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Japanese "enterprise unionism" and interfirm wage structure.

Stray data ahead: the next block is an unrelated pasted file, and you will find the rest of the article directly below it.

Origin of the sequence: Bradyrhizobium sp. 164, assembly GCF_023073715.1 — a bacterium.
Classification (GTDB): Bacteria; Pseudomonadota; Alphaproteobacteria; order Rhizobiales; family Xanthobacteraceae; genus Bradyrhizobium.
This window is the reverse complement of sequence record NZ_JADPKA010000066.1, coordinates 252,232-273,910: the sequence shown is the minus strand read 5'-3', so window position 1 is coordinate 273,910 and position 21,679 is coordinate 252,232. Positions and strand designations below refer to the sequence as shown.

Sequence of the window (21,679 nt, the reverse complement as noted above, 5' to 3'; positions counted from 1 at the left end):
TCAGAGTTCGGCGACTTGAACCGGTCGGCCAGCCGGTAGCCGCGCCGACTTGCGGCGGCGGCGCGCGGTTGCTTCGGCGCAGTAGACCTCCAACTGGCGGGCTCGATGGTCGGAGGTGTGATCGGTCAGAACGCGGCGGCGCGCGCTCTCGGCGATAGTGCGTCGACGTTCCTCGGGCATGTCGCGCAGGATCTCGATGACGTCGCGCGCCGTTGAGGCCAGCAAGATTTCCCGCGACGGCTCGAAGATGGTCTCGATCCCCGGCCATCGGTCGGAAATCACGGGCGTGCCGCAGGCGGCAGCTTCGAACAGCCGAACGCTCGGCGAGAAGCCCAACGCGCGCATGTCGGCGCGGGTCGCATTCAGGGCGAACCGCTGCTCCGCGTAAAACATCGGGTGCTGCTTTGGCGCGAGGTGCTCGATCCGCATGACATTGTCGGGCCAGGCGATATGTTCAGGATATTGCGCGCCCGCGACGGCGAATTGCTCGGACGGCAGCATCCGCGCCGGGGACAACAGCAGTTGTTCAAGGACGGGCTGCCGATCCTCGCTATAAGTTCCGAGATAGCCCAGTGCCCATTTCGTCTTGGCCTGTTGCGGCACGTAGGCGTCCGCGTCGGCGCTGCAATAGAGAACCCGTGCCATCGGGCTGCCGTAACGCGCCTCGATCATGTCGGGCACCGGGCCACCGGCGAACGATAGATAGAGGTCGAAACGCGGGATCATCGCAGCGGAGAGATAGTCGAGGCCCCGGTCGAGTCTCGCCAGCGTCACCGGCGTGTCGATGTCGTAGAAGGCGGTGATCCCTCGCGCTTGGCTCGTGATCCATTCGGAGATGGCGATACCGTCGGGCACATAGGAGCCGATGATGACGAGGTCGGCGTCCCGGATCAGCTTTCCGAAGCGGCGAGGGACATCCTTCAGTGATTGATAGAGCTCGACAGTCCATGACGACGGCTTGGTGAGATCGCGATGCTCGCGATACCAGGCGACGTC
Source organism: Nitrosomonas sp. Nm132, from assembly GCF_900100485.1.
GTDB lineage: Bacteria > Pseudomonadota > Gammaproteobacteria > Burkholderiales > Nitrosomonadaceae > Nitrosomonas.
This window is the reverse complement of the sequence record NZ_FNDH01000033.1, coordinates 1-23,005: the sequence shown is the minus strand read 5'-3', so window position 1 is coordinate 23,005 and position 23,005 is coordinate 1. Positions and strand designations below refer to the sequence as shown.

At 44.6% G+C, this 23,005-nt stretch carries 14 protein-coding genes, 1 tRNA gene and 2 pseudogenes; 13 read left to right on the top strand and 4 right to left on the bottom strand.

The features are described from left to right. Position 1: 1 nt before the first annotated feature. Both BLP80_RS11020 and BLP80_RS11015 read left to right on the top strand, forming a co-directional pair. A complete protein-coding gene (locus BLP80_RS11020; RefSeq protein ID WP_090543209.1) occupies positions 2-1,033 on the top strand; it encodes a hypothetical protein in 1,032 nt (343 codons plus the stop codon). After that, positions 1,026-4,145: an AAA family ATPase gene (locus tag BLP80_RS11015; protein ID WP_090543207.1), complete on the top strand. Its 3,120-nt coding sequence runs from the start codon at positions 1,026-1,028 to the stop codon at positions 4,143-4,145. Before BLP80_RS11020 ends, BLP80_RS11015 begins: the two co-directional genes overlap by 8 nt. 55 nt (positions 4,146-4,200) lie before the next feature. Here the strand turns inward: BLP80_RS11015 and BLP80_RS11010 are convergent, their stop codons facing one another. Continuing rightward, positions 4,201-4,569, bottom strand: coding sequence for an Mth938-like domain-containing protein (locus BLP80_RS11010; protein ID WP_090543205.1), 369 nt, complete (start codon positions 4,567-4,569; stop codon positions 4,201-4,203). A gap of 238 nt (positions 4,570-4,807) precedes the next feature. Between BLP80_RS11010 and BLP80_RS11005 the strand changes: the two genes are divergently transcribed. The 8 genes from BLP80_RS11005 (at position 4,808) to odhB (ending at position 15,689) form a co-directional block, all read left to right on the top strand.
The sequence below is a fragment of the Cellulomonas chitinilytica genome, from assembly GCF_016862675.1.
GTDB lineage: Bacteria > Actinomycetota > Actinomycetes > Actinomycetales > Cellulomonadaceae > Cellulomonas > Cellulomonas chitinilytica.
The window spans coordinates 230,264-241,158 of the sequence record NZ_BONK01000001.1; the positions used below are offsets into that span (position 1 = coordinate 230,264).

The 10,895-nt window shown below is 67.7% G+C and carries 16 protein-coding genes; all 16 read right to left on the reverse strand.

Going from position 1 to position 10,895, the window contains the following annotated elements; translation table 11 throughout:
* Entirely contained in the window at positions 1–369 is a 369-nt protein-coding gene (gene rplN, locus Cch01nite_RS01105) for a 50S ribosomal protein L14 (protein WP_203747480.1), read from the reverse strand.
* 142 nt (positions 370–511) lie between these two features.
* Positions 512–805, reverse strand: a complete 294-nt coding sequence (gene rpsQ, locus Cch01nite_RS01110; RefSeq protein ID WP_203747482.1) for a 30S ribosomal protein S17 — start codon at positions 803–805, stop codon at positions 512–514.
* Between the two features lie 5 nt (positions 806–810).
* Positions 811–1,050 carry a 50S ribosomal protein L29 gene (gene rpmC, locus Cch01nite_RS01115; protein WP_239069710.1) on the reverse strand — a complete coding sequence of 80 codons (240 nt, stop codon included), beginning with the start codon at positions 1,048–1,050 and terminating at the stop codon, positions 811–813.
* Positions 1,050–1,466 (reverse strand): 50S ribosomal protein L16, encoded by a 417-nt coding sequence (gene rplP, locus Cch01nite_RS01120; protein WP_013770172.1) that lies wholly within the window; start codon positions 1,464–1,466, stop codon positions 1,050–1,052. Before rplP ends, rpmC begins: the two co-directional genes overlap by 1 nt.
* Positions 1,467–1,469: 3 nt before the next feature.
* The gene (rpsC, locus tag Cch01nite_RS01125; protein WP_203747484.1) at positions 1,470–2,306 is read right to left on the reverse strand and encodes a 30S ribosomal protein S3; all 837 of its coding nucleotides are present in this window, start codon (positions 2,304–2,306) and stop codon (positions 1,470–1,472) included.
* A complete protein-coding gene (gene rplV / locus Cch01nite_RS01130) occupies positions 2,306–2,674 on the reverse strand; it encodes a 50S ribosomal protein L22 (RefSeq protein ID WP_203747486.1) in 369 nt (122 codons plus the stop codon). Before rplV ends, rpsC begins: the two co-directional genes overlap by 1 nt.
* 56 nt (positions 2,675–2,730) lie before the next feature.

The basic assumption of this article is that national wage structures can be characterized according to the degree by which they approximate the competitive norm of wage uniformity. Using the interfirm differential as a measure of wage uniformity, the author tests the hypothesis that the differential will tend to be relatively narrow in those countries where the typical union wage agreement covers a large proportion of wage and salary earners. Experience in postwar Japan, where unions typically have been organized on a single-firm or establishment basis, is analyzed and compared with recent wage experience in the United States and several European countries. (Author's abstract courtesy EBSCO.)

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